Simplifying a Categorical Predictor in Regression Models

by Jeff Meyer

One of the many decisions you have to make when model building is which form each predictor variable should take. One specific version of this decision is whether to combine categories of a categorical predictor.

The greater the number of parameter estimates in a model the greater the number of observations that are needed to keep power constant. The parameter estimates in a linear regression model are the coefficients of the predictors.

Every continuous predictor has one parameter estimate (one regression coefficient). A categorical variable has one fewer than the number of categories of the categorical predictor. Here is a categorical predictor for the number of months since a mother’s last pregnancy.

Regressing a baby’s birth weight on this predictor produces the following results.

(click image above to see it larger)

There are six parameter estimates in this model. Remember, more estimates lowers the power of our model.

Do we need seven categories to represent the number of months since the last pregnancy? Remember, the coefficient of a category is the comparison of its birth weight to the birth weight of the base category (reference group). In this model the base category is multiple births.

Multiple births tend to have very low birth weights. The coefficients for the non-multiple birth categories are in the range of 2.01 to 2.34 pounds greater than multiple births. If we used a different category as our base we would most likely have fewer estimates with such low p-values. Please note the main effect of months since last pregnancy as shown in the table “Tests of Between-Subject Effects” would not be affected.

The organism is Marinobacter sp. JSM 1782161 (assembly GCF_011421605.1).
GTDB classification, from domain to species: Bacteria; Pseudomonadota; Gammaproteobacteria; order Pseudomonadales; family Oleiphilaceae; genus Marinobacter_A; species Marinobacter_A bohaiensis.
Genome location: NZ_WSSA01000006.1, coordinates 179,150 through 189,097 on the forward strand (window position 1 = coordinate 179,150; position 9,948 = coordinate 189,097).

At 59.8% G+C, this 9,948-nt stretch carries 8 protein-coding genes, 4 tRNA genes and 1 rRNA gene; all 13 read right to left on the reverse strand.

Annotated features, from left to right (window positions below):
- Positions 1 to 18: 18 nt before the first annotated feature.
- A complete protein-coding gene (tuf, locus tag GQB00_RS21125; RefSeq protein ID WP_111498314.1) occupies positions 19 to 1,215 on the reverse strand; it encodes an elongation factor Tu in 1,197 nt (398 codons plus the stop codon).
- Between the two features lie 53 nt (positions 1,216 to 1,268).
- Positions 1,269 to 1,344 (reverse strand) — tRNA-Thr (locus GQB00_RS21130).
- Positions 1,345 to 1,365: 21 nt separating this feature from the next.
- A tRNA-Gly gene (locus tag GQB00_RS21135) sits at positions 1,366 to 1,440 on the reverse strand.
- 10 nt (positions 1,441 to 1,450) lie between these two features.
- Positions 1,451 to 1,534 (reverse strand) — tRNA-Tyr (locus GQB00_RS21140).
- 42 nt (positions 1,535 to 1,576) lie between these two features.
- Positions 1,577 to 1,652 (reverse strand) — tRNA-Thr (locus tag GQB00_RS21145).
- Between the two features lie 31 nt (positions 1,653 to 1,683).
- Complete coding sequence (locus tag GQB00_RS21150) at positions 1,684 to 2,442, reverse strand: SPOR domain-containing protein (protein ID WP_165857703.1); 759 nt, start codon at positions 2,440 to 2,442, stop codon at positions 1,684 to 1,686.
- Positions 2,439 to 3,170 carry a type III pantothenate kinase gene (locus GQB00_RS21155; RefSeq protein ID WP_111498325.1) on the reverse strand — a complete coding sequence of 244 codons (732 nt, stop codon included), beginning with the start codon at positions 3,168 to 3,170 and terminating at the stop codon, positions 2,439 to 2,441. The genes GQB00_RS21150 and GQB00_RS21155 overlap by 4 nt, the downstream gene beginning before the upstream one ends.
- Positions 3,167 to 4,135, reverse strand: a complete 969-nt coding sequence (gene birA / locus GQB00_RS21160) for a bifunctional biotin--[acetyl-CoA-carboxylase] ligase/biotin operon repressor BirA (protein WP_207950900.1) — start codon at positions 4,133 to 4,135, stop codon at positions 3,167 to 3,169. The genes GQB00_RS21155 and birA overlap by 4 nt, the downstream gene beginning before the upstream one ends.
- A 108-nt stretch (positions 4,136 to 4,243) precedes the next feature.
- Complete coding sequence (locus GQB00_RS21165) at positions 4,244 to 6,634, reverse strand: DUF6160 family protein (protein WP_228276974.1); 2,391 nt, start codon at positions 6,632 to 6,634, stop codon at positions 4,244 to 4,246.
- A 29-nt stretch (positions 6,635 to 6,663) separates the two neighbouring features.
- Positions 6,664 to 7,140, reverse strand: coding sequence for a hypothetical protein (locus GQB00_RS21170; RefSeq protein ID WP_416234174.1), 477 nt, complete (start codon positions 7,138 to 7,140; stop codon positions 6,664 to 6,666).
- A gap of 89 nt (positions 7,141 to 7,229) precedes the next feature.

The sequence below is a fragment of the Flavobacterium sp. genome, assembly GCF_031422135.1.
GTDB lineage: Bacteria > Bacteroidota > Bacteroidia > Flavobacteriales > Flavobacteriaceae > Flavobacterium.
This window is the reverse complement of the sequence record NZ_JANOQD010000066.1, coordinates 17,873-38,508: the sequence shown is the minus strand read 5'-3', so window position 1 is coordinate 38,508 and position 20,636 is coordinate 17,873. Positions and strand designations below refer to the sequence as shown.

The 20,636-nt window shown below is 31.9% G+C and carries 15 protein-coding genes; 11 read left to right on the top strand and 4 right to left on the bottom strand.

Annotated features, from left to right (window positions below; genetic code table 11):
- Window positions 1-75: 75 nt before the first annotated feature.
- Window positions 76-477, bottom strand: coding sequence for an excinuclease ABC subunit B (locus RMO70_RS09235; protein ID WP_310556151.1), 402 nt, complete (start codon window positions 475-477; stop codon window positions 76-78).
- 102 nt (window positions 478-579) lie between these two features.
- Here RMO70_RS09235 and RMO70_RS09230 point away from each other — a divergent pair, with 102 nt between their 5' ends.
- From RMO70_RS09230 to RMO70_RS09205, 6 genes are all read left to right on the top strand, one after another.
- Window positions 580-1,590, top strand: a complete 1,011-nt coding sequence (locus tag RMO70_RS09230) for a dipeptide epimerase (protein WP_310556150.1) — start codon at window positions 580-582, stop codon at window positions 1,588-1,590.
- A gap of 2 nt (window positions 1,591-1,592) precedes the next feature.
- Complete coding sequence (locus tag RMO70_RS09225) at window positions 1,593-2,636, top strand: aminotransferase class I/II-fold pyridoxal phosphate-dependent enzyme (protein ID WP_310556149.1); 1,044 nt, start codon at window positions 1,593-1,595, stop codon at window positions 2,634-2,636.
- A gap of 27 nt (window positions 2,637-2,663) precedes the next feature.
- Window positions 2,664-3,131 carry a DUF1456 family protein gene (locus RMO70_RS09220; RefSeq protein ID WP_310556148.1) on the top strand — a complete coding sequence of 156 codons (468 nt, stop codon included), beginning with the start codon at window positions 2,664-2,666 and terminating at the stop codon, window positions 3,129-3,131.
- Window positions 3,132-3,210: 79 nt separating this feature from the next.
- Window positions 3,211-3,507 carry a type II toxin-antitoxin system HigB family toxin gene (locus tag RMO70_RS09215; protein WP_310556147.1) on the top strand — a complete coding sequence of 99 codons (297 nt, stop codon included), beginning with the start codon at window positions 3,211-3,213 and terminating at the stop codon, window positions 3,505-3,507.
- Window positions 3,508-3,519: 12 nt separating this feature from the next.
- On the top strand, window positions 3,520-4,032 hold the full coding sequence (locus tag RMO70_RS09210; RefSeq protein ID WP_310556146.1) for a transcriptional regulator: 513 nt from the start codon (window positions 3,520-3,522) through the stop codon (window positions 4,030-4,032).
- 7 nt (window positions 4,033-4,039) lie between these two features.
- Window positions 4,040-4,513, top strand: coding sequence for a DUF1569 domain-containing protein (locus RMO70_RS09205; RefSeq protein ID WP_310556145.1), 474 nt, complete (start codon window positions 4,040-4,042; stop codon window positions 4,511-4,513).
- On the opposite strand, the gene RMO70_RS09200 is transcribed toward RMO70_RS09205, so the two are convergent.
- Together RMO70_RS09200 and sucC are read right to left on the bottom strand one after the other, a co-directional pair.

Perhaps we don’t need seven categories.  Running a pairwise comparison can help us determine whether two categories are different. If categories are not statistically different then it might be possible to combine them.

After running the pairwise comparison tests, it was determined that all previous pregnancies within the past eight years could be combined into one category. First born and last pregnancies of more than eight years ago were combined. Multiple births remained in their own category. The categorical predictor now has only three categories.

Below are the results of the model using the categorical variable with three categories.

The adjusted R square is higher in the new model with only two parameter estimates. An added bonus, the more parsimonious model will require less written explanation for the final analysis.

One more step is required before deciding which categorical variable to use.  Does the new combination of categories make theoretical sense? Data shows birth weight of multiple birth babies is less than single births. Research has shown that first born babies have lower birth weight than second born babies. What does research show about birth weights when the time between pregnancy is 8 years or more? Researchers should always be aware of the hypothesized population and not fit their models to their sample.

It’s also important to be transparent in these decisions. If you do combine similar categories with similar effects in order to tell a more parsimonious story, make that clear to your reader.

In this example, the decision to choose the smaller categorical variable should not be driven by the slight improvement in the adjusted R-square. The increase is minimal. However, the more parsimonious model will require less written explanation. If the variable is not a key predictor of the analysis this is advantageous.

Jeff Meyer is a statistical consultant with The Analysis Factor, a stats mentor for Statistically Speaking membership, and a workshop instructor. Read more about Jeff here.

Four Critical Steps in Building Linear Regression Models
While you’re worrying about which predictors to enter, you might be missing issues that have a big impact your analysis. This training will help you achieve more accurate results and a less-frustrating model building experience.

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